At first, pigging out on over thirty different restaurants in a short span of time sounded like a good idea. But when it was time for the Trinoma Bloggers’ Food Tour last January 9, I believe everyone would agree that feeling satiated would be an understatement. Bellies bulged. Mouths were filled. Stomachs were filled to the brim. I swear a bucket would’ve come in handy that day, if only to throw out all the food we’ve tasted from the previous restaurants just to taste the next ones.
I believe I have tasted every possible dish available for pork, beef, chicken and shrimp out there. There were just a lot of food and cuisines around, all ready for tasting and sampling. But before I get to my reviews of the 32 or so restaurants who participated in the event, let me cue you in on my whole experience, and possibly tell a few behind-the-scene stories as well.
I was at the event quite early as always, but I found out some bloggers were even a lot earlier than me. And I thought I was punctual. Karlo arrived at Trinoma at around 10am. Excited? Not much.
Registration was a breeze and I was assigned to the Blue Group (which, as we found out later in the event, didn’t have that much significance anyway). They served cocktails near the registration booth, as well as some food so that we could eat properly (perhaps they foresaw that some restos were gonna feed us words instead of actual food). Several minutes later and the place was jampacked with bloggers, all hungry and ready to take on the food fest that’s coming their way.
After a while we started walking to our first floor. The lovely personnel from Trinoma oriented us on what’ll transpire that day. Then came the first surprise: we were gonna go our own ways and “tour” the restaurants on our own (not really our own, but by groups). All along we thought we had a guide so that she could take us to the different restaurants available. But it turns out we could go and hop around the different restos as we pleased. I didn’t see anything wrong with that, except that it completely beats the purpose of calling the event a “Food Tour” if there was no one there to “tour” us around. Or I can be just maarte like that, ionno.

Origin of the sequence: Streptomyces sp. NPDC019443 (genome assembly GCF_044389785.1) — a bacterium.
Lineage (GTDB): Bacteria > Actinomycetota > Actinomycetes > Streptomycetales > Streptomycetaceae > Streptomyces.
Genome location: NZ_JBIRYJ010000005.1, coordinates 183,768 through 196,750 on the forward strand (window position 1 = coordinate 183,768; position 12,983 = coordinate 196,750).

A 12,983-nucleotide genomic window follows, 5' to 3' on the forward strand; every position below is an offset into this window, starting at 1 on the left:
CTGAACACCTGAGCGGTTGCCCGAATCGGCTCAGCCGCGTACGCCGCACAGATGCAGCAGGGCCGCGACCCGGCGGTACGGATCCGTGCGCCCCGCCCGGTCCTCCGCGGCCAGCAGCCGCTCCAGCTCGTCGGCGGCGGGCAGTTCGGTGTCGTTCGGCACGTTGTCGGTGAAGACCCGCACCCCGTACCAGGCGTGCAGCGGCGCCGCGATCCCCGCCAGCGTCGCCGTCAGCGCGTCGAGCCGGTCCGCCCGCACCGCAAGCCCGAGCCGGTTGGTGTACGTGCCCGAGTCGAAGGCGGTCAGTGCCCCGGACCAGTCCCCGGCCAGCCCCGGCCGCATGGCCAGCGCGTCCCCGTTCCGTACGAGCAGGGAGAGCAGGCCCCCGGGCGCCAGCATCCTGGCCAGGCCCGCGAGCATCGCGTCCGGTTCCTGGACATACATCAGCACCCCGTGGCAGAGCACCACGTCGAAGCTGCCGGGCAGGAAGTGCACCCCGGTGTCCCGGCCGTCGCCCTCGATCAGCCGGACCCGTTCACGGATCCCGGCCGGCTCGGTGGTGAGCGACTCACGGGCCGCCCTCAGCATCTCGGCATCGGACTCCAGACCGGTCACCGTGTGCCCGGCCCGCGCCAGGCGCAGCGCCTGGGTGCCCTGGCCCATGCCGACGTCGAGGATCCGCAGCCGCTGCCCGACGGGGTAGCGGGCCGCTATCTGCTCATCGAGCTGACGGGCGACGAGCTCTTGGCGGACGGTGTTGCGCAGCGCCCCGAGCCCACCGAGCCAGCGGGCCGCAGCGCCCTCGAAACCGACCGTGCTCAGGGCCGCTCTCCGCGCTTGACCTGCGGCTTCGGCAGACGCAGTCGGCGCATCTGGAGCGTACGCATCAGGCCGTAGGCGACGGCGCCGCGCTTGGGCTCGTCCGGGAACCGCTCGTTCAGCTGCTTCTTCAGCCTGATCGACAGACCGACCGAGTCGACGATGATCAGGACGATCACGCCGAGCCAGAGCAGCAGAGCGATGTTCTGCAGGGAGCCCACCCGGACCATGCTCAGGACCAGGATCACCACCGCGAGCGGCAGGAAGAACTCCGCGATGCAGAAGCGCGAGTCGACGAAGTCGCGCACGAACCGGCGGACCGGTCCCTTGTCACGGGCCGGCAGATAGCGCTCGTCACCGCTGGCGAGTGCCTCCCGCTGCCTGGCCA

So like hungry dogs out hunting for prey, we settled inside the nearest restaurant we saw: Madison Grill. At first the resto was closed but they opened the door for us once we mentioned we were on a food tour. We were shocked because the place looked so nice and so we sat on the tables. At first nobody was approaching us, and looking at the faces of the waiters seemed like they were so bewildered upon seeing us there.
As far as I am concerned, modesty, courtesy and all signs of civilization aside, we were out there for food. But it appeared that Madison Grill wasn’t prepared for our coming. They didn’t know what to do, they kept on talking in the background, which left me asking myself why they even confirmed participation at all. After a few minutes the chef came out and oriented us on the concept of the restaurant. In fairness to Madison Grill, their restaurant concept was nice, especially the do-it-yourself pizza bar and the huge pizza oven which was outside the kitchen. And in fairness to the chef, he was very accommodating even if he didn’t let us taste anything.